The Daily Skein

All the craft that’s fit to make.

Dreams of My Sweaters April 9, 2010

Filed under: Knitting Projects,Musings — Cailyn @ 2:09 pm
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I had the weirdest dream last night.  I was soaking my CPH to wash and reblock it.  Only I was soaking it in bleach!  (Bleach dissolves wool, in case you didn’t know.)  In the dream, I used bleach on purpose so that I would ruin the CPH and have to knit something new.

 

I did recently wash and reblock my sweater since it had gotten coffee spilled on it, but I used regular wool wash and water (I double-checked!)  I love that sweater and I don’t want to ruin it.  But maybe… maybe I want to knit myself something new.  Something cardigan-like, something easy and quick to knit, maybe with some drape…

 

But then I look over at my “Project Progress” sidebar.  There’s a lot of stuff over there.  And that’s not even a full list- I don’t want to lose your respect!  Even if I ignore all the projects on needles smaller than size 4 (3.50 mm), I still shouldn’t be thinking about a sweater for myself.  I started a sweater for Lowell in November and it’s still sitting at about 14” long!

 

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Shown here being worn by the famous model, Spare Pillow.  I don’t think Lowell is interested in a short woolen tube top, so I really should get moving on that and add sleeves and maybe even some shoulders.  Of course, it’s getting warmer now (at least, it’s supposed to be getting warmer; there’s some hail that was left off the memo) and maybe he won’t notice if I don’t finish the sweater until next November?  I could tell him that it’s sitting in the dresser- with sleeves and everything!- and he’d never know until it got cold enough again to go looking for a wool sweater.

 

I pulled the Lowell-sweater bag out of the hall closet where it had been hibernating and put it next to me on the couch, with the hope that this would remind me to work on it.  Or maybe that my powerful knitting brainwaves would would work on it while I worked on something else.  I have to quickly reknit a pair of socks for the Sanguine Gryphon to sell (the pattern, not the socks themselves).  You have not seen these socks yet, but you will.  I think you’ll like them.  Even if I wanted to work on something new or Lowell’s sweater, I can’t work on anything else until I finish these socks.  Good news: I’m on the heel of the first sock.  Bad news: I’m only on the heel of the first sock.

 

But a little search of Ravelry for cardigans couldn’t take up too much time, right?

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Yeah, that was a bad idea. 

 

I narrowed it down to the February Lady Sweater, Mehndi from the latest Twist Collective, and Decimal from Knitty Spring 09.   I decided on the February Lady Sweater.  I’m not sure why, since I have seen this sweater many times and it never sparked any sort of reaction before.  But this time I kept coming back to it.  I like the 3/4 sleeves and the three buttons just on the top and the raglan shoulders.  Lace always makes me think a project will go quickly.  I think it’s because of all the little holes- it seems like there’s less knitting involved to make lace than stockinette.  Obviously, this idea is wrong, so you can stop writing your hate mail right now.  It’s just a gut reaction.  I promise you, I rue the reaction while I struggle to make all the ssks and yos line up correctly and then realize I have three stitches leftover at the end of the row.  Yet I always think that lace will go quickly.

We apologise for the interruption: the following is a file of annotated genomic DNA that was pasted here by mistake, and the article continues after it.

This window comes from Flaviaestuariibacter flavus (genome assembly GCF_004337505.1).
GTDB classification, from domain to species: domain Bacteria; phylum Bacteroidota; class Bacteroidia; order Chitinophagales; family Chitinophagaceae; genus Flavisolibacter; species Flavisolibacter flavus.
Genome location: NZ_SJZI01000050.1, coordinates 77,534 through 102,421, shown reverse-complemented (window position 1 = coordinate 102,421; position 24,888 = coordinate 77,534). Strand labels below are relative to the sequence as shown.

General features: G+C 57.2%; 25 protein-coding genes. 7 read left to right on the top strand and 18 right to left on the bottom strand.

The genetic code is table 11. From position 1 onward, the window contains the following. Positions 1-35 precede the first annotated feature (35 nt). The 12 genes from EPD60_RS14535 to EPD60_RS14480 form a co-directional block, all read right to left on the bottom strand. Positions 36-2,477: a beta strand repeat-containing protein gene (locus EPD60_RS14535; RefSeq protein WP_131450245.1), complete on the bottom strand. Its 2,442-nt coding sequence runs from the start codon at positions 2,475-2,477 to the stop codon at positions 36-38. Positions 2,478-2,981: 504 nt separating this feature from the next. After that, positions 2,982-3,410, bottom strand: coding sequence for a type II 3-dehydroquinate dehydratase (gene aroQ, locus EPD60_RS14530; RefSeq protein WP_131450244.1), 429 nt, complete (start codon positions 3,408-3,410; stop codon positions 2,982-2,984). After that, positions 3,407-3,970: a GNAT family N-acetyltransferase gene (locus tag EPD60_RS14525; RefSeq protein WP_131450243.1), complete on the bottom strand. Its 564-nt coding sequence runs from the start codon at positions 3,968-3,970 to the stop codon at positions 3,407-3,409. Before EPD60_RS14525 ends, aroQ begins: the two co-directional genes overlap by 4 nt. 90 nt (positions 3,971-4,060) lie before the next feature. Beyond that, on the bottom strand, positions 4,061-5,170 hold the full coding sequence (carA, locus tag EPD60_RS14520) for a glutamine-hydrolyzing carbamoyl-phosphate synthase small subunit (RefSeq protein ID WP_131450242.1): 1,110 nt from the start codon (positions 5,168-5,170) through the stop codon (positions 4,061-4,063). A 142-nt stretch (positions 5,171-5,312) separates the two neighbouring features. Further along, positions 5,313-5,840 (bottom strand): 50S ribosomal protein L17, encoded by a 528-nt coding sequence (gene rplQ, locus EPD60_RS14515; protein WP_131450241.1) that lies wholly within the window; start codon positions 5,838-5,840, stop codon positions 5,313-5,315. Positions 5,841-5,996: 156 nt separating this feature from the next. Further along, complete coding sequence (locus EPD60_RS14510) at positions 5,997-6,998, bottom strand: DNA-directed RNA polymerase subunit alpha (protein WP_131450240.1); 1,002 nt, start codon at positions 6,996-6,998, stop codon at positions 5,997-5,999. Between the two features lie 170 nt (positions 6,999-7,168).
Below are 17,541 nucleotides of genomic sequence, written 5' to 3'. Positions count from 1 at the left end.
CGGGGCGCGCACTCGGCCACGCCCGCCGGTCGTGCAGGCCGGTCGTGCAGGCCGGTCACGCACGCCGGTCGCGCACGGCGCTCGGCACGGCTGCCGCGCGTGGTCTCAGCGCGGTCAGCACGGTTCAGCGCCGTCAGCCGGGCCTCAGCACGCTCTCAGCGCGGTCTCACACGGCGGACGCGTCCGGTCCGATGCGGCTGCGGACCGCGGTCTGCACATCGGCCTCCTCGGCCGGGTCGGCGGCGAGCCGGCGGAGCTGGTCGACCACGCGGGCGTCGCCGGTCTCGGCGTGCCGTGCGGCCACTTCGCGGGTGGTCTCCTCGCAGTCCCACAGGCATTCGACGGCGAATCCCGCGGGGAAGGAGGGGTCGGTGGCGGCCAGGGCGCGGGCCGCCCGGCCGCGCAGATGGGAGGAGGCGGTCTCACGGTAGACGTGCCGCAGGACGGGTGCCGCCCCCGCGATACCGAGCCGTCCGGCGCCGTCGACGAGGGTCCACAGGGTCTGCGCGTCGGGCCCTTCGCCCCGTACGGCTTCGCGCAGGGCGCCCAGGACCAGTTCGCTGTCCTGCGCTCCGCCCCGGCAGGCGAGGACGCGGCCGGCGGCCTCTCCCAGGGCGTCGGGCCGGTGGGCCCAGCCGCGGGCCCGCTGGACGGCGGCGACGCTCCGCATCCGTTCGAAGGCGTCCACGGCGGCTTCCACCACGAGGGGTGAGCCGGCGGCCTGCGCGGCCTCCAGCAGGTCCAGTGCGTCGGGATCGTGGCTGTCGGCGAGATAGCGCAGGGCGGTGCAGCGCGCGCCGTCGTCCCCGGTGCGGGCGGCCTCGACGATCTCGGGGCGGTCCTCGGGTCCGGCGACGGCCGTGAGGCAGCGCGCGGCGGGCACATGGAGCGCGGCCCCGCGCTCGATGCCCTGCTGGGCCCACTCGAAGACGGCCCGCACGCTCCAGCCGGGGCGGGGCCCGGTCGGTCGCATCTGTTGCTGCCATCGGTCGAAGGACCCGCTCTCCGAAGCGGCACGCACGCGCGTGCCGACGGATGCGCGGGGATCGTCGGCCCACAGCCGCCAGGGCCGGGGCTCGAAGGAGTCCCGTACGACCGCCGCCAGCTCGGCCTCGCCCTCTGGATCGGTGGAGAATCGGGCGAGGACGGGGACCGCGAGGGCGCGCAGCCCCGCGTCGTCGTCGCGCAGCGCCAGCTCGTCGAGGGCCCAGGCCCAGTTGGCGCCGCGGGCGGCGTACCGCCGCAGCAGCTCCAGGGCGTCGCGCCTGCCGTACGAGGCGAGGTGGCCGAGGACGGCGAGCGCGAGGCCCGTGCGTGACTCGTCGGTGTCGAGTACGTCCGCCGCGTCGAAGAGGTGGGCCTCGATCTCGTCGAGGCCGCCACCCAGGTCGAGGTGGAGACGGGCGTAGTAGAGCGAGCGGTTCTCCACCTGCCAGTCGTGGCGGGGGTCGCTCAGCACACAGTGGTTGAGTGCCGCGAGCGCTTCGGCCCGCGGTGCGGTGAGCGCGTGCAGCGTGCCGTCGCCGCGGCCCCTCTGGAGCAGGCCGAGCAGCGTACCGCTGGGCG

The pattern is simple and straightforward.  It’s an adaptation of Elizabeth Zimmerman’s Baby Sweater on Two Needles.  Garter stitch and a simple 4-row lace pattern, no waist shaping, no sewing.  I was hooked.  And then I remembered that I’m going to my sister’s undergrad graduation in late May.  I thought, maybe I could finish this sweater in some luscious yarn like Dream in Color Classy and pair it with a dark shirt and nice skirt and bam!- I have an outfit without having to shop!  I hate shopping for “nice” clothes so much that I would rather spend the day scrubbing hard water stains from the toilet bowl.  Which I did last week.  

 

So making myself an outfit seemed so much more pleasant.  Then reality sunk in and reminded me that it’s already in the 70s in Virginia and it’s only April.  Temperatures will be well into the 80s or even 90s by May 22.  No way I’m wearing a wool sweater, even if it’s lacy, in Virginia in May. 

 

Thus started the Great Summer Yarn Search of 2010 (for a Cardigan that I’m Not Even Going to Make Because I Haven’t Finished Lowell’s Sweater and even if I Did I Wouldn’t Be Able to Finish It Before I Leave on the 18th of May Because of All the Other Things I Have to Do).

 

But I’m leaning towards something with Tencel in it.  It has such a nice sheen.

 

Project Progress April 14, 2009

Filed under: Knitting Projects,Musings — Cailyn @ 2:25 pm
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I just looked over at my “Project Progress” widget.  Yikes!  How did I end up with so many projects?!  Let’s see, I’ve got The Cardigan, which has stalled out a bit.  I haven’t really touched it in a while.  I’ve been telling myself that it’s because I have more important things to work on, but I fear that I might be getting bored.  Maybe I’m just not in the mood to knit so much stockinette right now.  The cardigan measures a whole seven inches.  That’s a lot more inches that I need to knit.  But I shall conquer it!… just not yet.

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Next on the list is a pair of socks knit from Cherry Tree Hill’s Sockittome in the Loden colorway.  These socks are destined for a submission to a publication, so I can’t show you more than the yarn.  The yarn is a little stiff but I think it’ll soften up wonderfully after being washed.  It’s got good stitch definition and cables nicely.  I like it a lot and I think I’ll be adding Sockittome as a solid sock yarn to my yarn quiver.   As far as project progress, I just finished the gusset on the second sock, so not far to go on these!

 

102_4379The sock blank socks are the pure stockinette socks that I’ve been knitting since my trip to Virginia.  Top-down, short-row heel, standard toe.  They’re a great project for keeping the hands busy without paying attention.  I’m not exactly happy with the way the colors turned out.  I’m almost finished with the first sock- just have the toe left to do.  These socks are low on the priority list, really more of a back-up project.